"A genius - and I don't say that lightly."
Autumn de Wilde is effusing about Eleanor Catton. New Zealand's Man Booker Prize-winning author wrote the script for Emma, de Wilde's directorial debut and the latest adaptation of Jane Austen's blueprint for the modern rom-com.
Emma, "handsome, clever and rich", has contradictory streaks of callous cruelty and empathetic warmth. She is obsessed with playing matchmaker, seemingly disinterested in her own marital prospects. Her story is a comedy of errors that features gossip, miscommunication and, of course, fatefully star-crossed lovers.
Austen's brilliance — and modernity — is well-known and it takes a sharp writer to transfer her words for the big screen.
De Wilde felt blessed to work from Catton's script.
"It's one of the greatest collaborations that I've ever had," she says. "She really understood Jane Austen's language and the rules of dialogue in that period. I told her, 'I wish you were a Jane Austen app ... you could just translate all my feelings into that sort of wittier, more extravagant language.'"
Catton's script was already written when de Wilde was asked to pitch her vision for Emma. But once de Wilde signed up, the two established a collaborative relationship; a "long-distance romance," says de Wilde.
The magic of their collaboration is evident on screen: Emma is a visually delicious adaptation, with the intricacy of the costumes, set and score more than matched by Catton's razor-sharp dialogue, flawlessly delivered by an excellent cast including Anya Taylor-Joy, Bill Nighy, Johnny Flynn and Callum Turner.
Turner — known for his role in the latest Fantastic Beasts instalment — says Catton and de Wilde's focus on the boundaries of the time period allowed the humour of the script to flow.
"[Catton] is brilliant and she did an incredible job on the script," he says. "The main focus was, as well as the dialogue, with the costumes and the etiquette and the time, to really bring in those boundaries to fit the moment.
"Once you understand the room that you have to play, it all kind of fits in somehow ... and that's where we can jump out. Breaking those social barriers is where the comedy comes, or where the tragedy comes, or where the romance comes."
De Wilde was determined to cast British actors to keep her and LA-based director of photography Christopher Blauvelt as the outsiders. After watching The Witch, Taylor-Joy's unsettling breakout film, she knew she had her Emma.
"I hadn't seen The Witch — I was too scared," she says. "I forced myself to watch [it] and I was like, 'Holy s***, okay.' I needed someone who could successfully be unlikeable and then you would believe the transformation. She was so masterful at 15 in that movie — she starts out as the victim and then you ... start feeling suspicious of whether or not she is the victim and whether or not she is the witch."
Taylor-Joy's turn as Emma blends acidity and charm, a deliberate choice to honour Austen's writing.
"I wanted to stay true to the fact that Austen wrote that she had written a character that she wasn't sure anybody other than herself would like," says Taylor-Joy.
"I wanted people to root for Emma kind of despite themselves and I wanted the moments of cruelty to really hit home — I wanted them to be actually cruel, not just kind of cruel, but mean.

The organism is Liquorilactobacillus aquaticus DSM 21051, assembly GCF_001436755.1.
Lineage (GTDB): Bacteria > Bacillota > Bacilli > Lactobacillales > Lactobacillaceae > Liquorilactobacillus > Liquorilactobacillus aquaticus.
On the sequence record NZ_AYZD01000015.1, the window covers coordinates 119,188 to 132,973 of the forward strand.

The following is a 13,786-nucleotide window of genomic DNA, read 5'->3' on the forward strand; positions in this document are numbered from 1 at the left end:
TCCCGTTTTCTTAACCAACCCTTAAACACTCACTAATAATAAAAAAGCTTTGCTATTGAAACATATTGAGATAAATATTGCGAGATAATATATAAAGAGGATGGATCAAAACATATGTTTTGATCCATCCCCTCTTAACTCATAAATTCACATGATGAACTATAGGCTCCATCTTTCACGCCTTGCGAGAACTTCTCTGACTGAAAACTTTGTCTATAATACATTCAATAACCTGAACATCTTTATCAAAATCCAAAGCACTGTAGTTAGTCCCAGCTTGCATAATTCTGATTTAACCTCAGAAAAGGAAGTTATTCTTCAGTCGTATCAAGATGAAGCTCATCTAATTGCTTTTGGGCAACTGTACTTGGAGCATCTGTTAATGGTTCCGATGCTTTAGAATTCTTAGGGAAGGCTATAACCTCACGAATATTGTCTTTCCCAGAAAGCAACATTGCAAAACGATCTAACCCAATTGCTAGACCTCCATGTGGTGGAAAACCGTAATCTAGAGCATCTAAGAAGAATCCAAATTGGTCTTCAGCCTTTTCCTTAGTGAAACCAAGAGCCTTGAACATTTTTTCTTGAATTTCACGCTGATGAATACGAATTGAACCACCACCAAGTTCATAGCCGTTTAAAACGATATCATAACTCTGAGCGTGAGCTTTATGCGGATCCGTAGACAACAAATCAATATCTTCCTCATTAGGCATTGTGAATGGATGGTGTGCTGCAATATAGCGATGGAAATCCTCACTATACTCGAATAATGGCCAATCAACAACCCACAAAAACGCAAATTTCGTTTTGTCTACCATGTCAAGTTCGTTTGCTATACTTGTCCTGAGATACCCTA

"I think that makes it so much more rewarding when she grows from it ... she's figuring out where her own moral boundaries lie and everything works out for her in the end, so it turns out to be a story of redemption."
While Emma might be a more straightforward period piece compared to her previous work in dark, boundary-breaking thrillers, Taylor-Joy says she found Emma radical in its own way.
"The main reason that Emma doesn't want to get married ... is that she's very cleverly found a loophole in society where she is actually the master of her own house," she says.
"There's no matriarch there and her father's kind of all over the place, so she sort of steps up and she makes all the decisions that usually a man would make.
"I think also there are deeper themes of prejudice and class that have never really gone away, unfortunately. It's a really beautiful thing to be able to present a movie where at the end of it you realise that the moral is really just that people should take care of each other and be kind to each other, regardless of the — for lack of a better word — bulls*** that society tries to put on you.
"I don't think the themes of love and family ever really go away."
Jane Austen's work has been turned to time and time again for both big-screen and small-screen adaptations. Emma itself has been turned into multiple films and TV series, most notably with Gwyneth Paltrow in 1996, or the now-iconic American spin of 1995's Clueless, starring Alicia Silverstone.
Pride and Prejudice has been worked for the screen multiple times: in 1995 with Jennifer Ehle and Colin Firth; in 2005 with Keira Knightley and Matthew Macfadyen; in 2016, kind of, with Pride and Prejudice and Zombies; and even, technically, with Bridget Jones' Diary in 2001, adapted from a book based on Austen's novel.
Most recently, one of Jane Austen's unfinished works was adapted into a British TV mini-series. Sanditon, of which Austen completed 11 chapters before falling fatally ill, follows a young heroine navigating the social politics of a seaside resort town. The miniseries, starring Rose Williams, Theon James and Kris Marshall, was fleshed-out and adapted by Welsh screenwriter Andrew Davies (House of Cards).